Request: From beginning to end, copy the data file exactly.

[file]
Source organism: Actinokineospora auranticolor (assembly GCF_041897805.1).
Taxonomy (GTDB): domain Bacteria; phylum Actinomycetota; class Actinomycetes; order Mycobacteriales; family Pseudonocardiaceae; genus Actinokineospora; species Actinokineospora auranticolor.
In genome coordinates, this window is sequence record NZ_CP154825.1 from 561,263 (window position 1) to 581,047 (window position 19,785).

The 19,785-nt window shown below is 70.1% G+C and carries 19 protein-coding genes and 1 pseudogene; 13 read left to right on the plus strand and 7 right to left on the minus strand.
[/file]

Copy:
Source organism: Actinokineospora auranticolor (assembly GCF_041897805.1).
Taxonomy (GTDB): domain Bacteria; phylum Actinomycetota; class Actinomycetes; order Mycobacteriales; family Pseudonocardiaceae; genus Actinokineospora; species Actinokineospora auranticolor.
In genome coordinates, this window is sequence record NZ_CP154825.1 from 561,263 (window position 1) to 581,047 (window position 19,785).

The 19,785-nt window shown below is 70.1% G+C and carries 19 protein-coding genes and 1 pseudogene; 13 read left to right on the plus strand and 7 right to left on the minus strand.